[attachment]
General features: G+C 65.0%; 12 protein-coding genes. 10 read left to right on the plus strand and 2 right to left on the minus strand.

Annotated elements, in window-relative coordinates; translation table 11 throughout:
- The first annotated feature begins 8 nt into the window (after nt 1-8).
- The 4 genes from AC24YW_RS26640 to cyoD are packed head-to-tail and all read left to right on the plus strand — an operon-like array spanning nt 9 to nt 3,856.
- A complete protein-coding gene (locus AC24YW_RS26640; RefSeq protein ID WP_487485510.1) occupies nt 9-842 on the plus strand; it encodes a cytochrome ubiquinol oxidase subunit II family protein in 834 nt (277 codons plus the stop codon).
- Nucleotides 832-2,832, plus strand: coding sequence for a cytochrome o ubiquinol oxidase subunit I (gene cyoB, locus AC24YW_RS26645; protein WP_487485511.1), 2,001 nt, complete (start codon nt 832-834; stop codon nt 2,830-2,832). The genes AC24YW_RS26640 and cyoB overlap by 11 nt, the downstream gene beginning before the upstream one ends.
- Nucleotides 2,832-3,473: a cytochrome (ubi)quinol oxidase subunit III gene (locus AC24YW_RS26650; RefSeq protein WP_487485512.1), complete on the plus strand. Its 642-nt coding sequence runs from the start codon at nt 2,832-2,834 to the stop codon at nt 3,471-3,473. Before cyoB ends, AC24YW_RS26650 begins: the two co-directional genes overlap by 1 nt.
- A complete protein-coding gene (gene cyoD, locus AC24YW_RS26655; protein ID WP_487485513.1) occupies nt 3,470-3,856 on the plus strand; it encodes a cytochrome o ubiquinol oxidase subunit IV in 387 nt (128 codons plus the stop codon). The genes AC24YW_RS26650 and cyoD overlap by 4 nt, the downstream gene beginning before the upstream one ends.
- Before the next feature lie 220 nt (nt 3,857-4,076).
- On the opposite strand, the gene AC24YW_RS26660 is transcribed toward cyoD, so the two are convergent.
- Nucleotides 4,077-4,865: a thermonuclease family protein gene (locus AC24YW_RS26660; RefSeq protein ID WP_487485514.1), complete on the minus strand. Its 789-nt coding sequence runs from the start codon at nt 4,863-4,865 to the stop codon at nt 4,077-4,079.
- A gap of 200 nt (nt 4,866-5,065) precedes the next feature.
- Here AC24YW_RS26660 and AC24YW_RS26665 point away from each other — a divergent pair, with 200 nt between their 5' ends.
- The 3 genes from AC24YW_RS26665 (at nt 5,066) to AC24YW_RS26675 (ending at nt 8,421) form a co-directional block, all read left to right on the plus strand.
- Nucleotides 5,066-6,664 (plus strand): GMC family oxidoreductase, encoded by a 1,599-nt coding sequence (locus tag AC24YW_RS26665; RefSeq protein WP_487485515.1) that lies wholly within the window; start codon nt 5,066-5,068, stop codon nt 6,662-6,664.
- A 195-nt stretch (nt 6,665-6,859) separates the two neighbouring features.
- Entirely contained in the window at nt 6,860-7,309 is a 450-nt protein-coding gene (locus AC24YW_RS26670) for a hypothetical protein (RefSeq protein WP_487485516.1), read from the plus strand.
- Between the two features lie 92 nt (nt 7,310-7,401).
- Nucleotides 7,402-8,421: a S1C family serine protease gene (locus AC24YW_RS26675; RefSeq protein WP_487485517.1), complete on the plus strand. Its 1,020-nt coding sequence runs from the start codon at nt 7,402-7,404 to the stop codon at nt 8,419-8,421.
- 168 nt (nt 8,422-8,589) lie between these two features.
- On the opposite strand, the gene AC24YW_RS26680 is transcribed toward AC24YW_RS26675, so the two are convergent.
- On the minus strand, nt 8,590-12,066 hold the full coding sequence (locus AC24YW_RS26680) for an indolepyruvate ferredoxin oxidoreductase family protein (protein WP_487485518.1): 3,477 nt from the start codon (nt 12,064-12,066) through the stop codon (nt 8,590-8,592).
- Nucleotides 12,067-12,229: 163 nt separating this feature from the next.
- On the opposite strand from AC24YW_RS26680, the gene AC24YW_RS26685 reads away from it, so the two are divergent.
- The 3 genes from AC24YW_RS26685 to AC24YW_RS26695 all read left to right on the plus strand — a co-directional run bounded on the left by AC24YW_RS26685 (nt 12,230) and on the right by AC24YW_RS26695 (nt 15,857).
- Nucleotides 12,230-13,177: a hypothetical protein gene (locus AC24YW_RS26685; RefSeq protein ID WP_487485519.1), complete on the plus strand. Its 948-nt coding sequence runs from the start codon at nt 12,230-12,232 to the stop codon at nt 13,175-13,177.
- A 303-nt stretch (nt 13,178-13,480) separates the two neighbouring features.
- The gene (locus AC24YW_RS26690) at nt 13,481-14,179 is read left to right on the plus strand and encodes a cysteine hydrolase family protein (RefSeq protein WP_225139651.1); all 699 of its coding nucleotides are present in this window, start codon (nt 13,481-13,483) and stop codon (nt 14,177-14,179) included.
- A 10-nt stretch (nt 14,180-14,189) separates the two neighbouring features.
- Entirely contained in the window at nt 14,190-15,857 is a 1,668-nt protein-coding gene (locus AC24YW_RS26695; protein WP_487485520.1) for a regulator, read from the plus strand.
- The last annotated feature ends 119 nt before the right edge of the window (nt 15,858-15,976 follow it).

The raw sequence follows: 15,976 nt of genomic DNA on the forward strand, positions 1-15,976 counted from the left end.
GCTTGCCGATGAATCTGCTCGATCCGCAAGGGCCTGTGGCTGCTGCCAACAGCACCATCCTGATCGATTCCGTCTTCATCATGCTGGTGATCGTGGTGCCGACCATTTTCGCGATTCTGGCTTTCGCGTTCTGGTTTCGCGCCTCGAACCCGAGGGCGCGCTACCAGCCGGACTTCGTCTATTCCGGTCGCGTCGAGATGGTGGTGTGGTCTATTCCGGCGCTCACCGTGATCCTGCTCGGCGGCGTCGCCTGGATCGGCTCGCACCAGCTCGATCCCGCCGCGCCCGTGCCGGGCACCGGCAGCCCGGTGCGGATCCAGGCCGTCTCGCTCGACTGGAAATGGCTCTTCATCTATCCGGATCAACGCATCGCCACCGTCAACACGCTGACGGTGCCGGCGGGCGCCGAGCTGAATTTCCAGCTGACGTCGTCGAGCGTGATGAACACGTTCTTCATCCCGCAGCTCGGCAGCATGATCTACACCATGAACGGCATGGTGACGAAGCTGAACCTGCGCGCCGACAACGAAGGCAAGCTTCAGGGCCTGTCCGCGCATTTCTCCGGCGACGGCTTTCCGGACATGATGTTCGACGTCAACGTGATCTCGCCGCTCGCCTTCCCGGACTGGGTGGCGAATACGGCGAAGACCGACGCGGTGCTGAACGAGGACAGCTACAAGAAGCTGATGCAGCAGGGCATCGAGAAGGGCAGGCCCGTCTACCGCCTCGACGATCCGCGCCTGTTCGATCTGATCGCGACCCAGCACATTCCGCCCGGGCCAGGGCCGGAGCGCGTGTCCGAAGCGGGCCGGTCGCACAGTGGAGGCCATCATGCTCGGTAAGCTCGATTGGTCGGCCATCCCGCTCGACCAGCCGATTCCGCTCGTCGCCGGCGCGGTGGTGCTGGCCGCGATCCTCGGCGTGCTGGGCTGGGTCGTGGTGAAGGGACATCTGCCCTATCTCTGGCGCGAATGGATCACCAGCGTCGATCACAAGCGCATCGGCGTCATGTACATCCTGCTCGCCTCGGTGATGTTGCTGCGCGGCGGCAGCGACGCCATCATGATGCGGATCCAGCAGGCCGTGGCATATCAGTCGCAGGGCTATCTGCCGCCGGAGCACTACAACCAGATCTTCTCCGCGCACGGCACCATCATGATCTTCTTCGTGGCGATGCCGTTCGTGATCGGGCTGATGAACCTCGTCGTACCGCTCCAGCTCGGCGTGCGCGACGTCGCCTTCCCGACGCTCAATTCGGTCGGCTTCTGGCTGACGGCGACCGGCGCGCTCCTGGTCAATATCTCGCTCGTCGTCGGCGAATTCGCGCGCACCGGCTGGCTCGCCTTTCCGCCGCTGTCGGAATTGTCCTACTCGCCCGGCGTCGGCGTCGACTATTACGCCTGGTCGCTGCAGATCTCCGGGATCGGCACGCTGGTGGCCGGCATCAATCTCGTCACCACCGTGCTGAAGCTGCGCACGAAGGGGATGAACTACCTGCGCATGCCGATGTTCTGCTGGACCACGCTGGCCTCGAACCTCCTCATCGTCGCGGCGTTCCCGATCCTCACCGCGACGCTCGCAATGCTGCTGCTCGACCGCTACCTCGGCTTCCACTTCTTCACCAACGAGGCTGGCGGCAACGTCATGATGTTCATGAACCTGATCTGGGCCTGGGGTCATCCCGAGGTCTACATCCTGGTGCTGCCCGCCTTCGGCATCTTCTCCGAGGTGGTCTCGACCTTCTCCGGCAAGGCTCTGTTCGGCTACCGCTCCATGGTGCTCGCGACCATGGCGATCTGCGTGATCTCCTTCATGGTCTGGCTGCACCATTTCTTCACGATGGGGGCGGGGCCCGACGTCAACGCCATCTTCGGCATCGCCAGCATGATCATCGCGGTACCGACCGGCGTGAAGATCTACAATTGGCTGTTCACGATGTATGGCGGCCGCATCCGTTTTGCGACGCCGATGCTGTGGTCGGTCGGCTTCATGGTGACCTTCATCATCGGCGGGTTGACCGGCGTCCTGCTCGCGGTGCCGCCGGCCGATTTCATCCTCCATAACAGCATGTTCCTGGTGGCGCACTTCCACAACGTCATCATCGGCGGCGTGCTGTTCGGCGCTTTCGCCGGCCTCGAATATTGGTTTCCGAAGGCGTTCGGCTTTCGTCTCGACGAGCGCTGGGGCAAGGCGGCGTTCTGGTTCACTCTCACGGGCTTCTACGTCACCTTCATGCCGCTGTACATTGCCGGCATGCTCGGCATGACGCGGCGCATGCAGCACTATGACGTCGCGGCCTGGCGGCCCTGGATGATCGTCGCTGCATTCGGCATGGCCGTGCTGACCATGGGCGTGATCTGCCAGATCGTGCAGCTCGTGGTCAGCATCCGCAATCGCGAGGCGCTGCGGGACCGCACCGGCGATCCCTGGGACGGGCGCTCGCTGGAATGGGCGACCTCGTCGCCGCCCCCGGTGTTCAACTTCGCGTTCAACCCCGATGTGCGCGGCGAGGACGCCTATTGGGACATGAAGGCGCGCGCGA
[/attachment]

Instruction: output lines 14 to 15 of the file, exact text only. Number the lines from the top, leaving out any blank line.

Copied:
- The 3 genes from AC24YW_RS26665 (at nt 5,066) to AC24YW_RS26675 (ending at nt 8,421) form a co-directional block, all read left to right on the plus strand.
- Nucleotides 5,066-6,664 (plus strand): GMC family oxidoreductase, encoded by a 1,599-nt coding sequence (locus tag AC24YW_RS26665; RefSeq protein WP_487485515.1) that lies wholly within the window; start codon nt 5,066-5,068, stop codon nt 6,662-6,664.